Symposium's An Anthology of Song, Vol. IV: Julia Culp and Franz Navál literally rewrites the history books in the annals of recorded sound. The conventional wisdom, probably developed among English-speaking researchers, was that no one before Richard Crooks in 1933 attempted to make a complete recording of Schubert's seminal art song cycle Die Schöne Mullerin. Crooks' version remained unreleased in the 78 era save a small selection of sides, and Crooks likely never knew that he'd been preceded in such an ambitious and non-commercial undertaking. However, history dictates otherwise -- in late 1909, a complete Die Schöne Mullerin was recorded for the German Odeon label by Viennese tenor Franz Navál, a favorite of Gustav Mahler's who made his debut in Frankfurt in 1888, was a renowned member of the company at the Berlin Hopofer in the 1890s and sang one season at the Metropolitan Opera. After retiring from opera, Navál worked as a recitalist and sang with a popular quartet.
Navál's voice is captured with surprising fidelity by the acoustical horn; by comparison, accompanist August Pilz's piano suffers, but that's a fair trade -- we are hearing a complete Die Schöne Mullerin performed in a version recorded only 85 years after its first publication by a singer who probably first sang it in the 1880s. Navál is in fine form and his voice does not betray his 54 years, though in terms of pacing this Schöne Mullerin is quite different from most others. Several of the pieces are performed rather quickly by twenty-first -- or even twentieth -- century standards. This is probably more a matter of personal choice than of the typical compression of the time to fit the medium, as this cycle was originally issued as a series of 18 single-sided discs. It may not have been intended as a coherent cycle at all, just as single recordings of every song in Die Schöne Mullerin. The classically informed style and tempi of the cycle begs the question as to whether some vestige of classical practice in regard to Schubert remained in observance through the end of the nineteenth century; perhaps it wasn't until the twentieth that performers gradually began to slow him down.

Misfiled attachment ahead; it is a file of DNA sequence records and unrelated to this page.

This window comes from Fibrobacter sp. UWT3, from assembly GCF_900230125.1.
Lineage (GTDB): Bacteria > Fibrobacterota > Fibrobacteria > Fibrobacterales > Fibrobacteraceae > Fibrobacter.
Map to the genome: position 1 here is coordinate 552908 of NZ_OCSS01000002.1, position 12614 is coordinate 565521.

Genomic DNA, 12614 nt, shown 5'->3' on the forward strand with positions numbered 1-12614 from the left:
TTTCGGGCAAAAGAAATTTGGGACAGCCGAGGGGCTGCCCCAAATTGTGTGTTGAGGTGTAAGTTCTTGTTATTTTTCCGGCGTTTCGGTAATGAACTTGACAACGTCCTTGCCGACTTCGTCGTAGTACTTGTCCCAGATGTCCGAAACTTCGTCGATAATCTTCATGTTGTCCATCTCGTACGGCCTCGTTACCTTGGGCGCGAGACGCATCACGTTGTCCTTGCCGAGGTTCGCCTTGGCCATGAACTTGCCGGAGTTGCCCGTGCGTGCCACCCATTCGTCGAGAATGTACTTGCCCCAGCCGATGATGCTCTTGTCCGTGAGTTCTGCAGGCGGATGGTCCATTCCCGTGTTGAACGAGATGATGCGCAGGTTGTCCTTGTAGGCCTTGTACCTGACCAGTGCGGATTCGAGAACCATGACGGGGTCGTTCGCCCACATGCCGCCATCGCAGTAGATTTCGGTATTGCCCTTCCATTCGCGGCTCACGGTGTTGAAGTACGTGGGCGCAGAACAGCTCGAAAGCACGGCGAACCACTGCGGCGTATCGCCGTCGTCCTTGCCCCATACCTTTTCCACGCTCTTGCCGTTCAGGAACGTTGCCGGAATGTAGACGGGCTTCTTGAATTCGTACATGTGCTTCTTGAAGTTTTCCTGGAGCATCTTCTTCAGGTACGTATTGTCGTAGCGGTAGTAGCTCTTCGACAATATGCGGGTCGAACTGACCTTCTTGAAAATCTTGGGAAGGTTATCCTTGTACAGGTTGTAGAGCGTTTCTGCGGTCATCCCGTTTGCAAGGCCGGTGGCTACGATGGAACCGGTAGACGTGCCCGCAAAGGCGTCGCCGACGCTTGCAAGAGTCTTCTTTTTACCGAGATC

This is paired with another complete cycle, this time of Schumann's Frauenliebe und -- leben as sung by the "Dutch Nightingale," Julia Culp. A mezzo-soprano, Culp was not an opera singer and worked the recital circuit only; Frauenliebe und -leben would have been part of her bread and butter as a recitalist and she was lucky to be able to record all eight of its songs for Odeon in 1910. Unlike the Navál, this was issued as a coherent album set, and the next complete Frauenliebe und -leben wouldn't appear until 1928, when Lotte Lehmann electrically re-recorded the cycle for the same company. Culp's reading of the cycle is expressive but uneven; her performance of "Er, der Herrlichste von Allen" is a bit rushed and she seems unsure of her timing and ornaments in certain places. Part of the problem is accompanist Otto Bake, who appears to be reading his part, judging from the high number of mistakes in his playing and his ungracious choice of tempi; he certainly doesn't "wait" for Culp, who spends a good deal of her time simply trying to catch up to the accompanist. It's a pity, just because a recording is old and artifactual doesn't mean that it's going to be revelatory.
Symposium's transfer is honest and true to the original records, generally in excellent shape although some wear and tear is audible, particularly at the ends of sides; sometimes the pitch drifts around a bit, a feature commonly found in Odeon records of this period. Neither interpretation is likely to approach the experience one might have with Dietrich Fischer-Dieskau in Die Schöne Mullerin or, say, Kathleen Ferrier in Frauenliebe und -- leben. Nevertheless, both can be instructive, and pleasing, in other ways.